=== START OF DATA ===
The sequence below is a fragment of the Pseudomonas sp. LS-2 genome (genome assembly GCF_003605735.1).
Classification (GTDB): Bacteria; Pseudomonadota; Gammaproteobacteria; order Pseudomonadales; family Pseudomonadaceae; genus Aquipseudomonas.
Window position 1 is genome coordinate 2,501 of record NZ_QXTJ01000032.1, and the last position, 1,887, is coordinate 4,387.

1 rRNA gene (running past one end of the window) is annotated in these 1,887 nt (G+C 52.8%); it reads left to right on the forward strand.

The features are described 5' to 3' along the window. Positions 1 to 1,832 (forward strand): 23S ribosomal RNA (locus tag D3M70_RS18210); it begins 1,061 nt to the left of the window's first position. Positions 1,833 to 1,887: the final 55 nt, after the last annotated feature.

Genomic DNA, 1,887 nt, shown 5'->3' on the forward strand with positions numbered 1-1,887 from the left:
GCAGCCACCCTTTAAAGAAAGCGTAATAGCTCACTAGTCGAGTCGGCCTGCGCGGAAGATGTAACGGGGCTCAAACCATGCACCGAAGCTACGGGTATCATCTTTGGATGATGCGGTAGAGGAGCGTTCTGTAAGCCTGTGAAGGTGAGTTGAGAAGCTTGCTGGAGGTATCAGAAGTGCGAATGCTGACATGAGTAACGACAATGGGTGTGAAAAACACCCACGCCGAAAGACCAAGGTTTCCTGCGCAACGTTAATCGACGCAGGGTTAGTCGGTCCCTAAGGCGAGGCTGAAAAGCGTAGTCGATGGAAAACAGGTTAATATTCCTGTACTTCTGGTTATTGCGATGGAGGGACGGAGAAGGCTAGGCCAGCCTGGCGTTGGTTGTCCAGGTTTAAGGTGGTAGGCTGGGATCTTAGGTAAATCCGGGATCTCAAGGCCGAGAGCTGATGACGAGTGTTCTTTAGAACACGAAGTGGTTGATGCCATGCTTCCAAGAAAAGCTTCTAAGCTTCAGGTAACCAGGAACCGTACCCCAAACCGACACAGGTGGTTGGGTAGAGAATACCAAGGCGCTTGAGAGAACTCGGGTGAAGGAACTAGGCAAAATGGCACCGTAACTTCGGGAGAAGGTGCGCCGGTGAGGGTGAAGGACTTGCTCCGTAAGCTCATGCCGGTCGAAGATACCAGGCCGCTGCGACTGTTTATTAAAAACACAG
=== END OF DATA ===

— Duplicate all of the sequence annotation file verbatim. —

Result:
The sequence below is a fragment of the Pseudomonas sp. LS-2 genome (genome assembly GCF_003605735.1).
Classification (GTDB): Bacteria; Pseudomonadota; Gammaproteobacteria; order Pseudomonadales; family Pseudomonadaceae; genus Aquipseudomonas.
Window position 1 is genome coordinate 2,501 of record NZ_QXTJ01000032.1, and the last position, 1,887, is coordinate 4,387.

1 rRNA gene (running past one end of the window) is annotated in these 1,887 nt (G+C 52.8%); it reads left to right on the forward strand.

The features are described 5' to 3' along the window. Positions 1 to 1,832 (forward strand): 23S ribosomal RNA (locus tag D3M70_RS18210); it begins 1,061 nt to the left of the window's first position. Positions 1,833 to 1,887: the final 55 nt, after the last annotated feature.

Genomic DNA, 1,887 nt, shown 5'->3' on the forward strand with positions numbered 1-1,887 from the left:
GCAGCCACCCTTTAAAGAAAGCGTAATAGCTCACTAGTCGAGTCGGCCTGCGCGGAAGATGTAACGGGGCTCAAACCATGCACCGAAGCTACGGGTATCATCTTTGGATGATGCGGTAGAGGAGCGTTCTGTAAGCCTGTGAAGGTGAGTTGAGAAGCTTGCTGGAGGTATCAGAAGTGCGAATGCTGACATGAGTAACGACAATGGGTGTGAAAAACACCCACGCCGAAAGACCAAGGTTTCCTGCGCAACGTTAATCGACGCAGGGTTAGTCGGTCCCTAAGGCGAGGCTGAAAAGCGTAGTCGATGGAAAACAGGTTAATATTCCTGTACTTCTGGTTATTGCGATGGAGGGACGGAGAAGGCTAGGCCAGCCTGGCGTTGGTTGTCCAGGTTTAAGGTGGTAGGCTGGGATCTTAGGTAAATCCGGGATCTCAAGGCCGAGAGCTGATGACGAGTGTTCTTTAGAACACGAAGTGGTTGATGCCATGCTTCCAAGAAAAGCTTCTAAGCTTCAGGTAACCAGGAACCGTACCCCAAACCGACACAGGTGGTTGGGTAGAGAATACCAAGGCGCTTGAGAGAACTCGGGTGAAGGAACTAGGCAAAATGGCACCGTAACTTCGGGAGAAGGTGCGCCGGTGAGGGTGAAGGACTTGCTCCGTAAGCTCATGCCGGTCGAAGATACCAGGCCGCTGCGACTGTTTATTAAAAACACAG